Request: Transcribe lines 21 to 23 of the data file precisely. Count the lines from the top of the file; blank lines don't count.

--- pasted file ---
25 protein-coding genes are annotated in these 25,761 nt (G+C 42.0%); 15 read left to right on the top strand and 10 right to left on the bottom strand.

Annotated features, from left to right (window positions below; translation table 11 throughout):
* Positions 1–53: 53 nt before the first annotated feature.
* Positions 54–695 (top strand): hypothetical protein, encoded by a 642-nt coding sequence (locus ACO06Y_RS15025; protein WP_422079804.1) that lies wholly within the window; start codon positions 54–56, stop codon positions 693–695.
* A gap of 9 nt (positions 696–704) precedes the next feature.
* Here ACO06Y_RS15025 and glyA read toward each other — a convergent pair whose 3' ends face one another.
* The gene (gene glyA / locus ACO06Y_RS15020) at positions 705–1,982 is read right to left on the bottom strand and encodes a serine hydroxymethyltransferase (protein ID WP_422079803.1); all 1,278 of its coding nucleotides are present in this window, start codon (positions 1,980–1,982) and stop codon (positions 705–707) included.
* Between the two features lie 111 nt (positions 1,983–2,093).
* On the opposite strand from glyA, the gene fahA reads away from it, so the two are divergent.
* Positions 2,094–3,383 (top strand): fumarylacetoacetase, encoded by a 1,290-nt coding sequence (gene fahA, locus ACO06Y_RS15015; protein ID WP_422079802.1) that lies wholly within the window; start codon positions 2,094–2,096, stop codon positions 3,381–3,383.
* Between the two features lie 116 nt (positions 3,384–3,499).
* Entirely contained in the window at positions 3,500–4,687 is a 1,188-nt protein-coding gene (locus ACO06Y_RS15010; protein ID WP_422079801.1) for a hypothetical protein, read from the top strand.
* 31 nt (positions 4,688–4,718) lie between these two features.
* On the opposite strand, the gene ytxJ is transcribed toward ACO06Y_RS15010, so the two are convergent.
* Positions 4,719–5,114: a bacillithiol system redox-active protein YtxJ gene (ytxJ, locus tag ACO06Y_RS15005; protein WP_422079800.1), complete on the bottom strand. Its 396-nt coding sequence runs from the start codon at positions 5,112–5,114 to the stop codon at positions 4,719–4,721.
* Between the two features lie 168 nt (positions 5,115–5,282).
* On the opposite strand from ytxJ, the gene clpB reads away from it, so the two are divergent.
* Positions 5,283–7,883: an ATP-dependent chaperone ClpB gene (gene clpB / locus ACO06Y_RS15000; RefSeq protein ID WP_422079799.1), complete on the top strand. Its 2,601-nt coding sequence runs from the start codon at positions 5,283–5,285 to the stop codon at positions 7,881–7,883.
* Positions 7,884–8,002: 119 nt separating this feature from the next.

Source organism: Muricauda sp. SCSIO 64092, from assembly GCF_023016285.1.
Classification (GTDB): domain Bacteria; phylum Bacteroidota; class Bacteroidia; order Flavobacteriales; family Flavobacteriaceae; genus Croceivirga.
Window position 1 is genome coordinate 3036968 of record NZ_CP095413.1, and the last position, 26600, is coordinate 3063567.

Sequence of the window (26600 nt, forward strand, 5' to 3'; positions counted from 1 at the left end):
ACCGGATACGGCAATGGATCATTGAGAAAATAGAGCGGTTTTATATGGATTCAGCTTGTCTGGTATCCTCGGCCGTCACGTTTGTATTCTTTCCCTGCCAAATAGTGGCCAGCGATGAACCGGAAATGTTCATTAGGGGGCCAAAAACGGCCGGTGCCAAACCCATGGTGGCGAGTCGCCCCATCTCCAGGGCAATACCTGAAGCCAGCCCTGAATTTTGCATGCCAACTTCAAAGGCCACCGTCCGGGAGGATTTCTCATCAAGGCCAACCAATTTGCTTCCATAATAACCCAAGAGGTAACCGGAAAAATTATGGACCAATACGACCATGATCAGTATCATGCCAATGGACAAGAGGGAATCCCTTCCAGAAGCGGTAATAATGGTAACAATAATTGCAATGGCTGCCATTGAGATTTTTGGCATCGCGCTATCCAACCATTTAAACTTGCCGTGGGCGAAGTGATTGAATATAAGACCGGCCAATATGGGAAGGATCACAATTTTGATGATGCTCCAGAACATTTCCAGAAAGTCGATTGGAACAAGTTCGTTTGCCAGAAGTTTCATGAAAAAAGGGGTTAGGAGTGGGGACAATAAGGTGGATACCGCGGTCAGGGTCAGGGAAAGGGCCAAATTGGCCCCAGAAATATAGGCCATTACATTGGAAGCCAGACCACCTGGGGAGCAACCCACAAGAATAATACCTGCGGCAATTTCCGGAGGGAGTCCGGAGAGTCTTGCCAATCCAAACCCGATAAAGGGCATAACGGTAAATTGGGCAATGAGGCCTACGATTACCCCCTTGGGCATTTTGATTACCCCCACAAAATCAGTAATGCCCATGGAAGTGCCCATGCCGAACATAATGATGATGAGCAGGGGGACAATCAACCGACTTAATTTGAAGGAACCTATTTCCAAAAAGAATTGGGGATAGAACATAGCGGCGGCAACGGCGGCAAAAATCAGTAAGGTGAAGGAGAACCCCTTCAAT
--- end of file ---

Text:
Classification (GTDB): domain Bacteria; phylum Bacteroidota; class Bacteroidia; order Flavobacteriales; family Flavobacteriaceae; genus Croceivirga.
Window position 1 is genome coordinate 3036968 of record NZ_CP095413.1, and the last position, 26600, is coordinate 3063567.

Sequence of the window (26600 nt, forward strand, 5' to 3'; positions counted from 1 at the left end):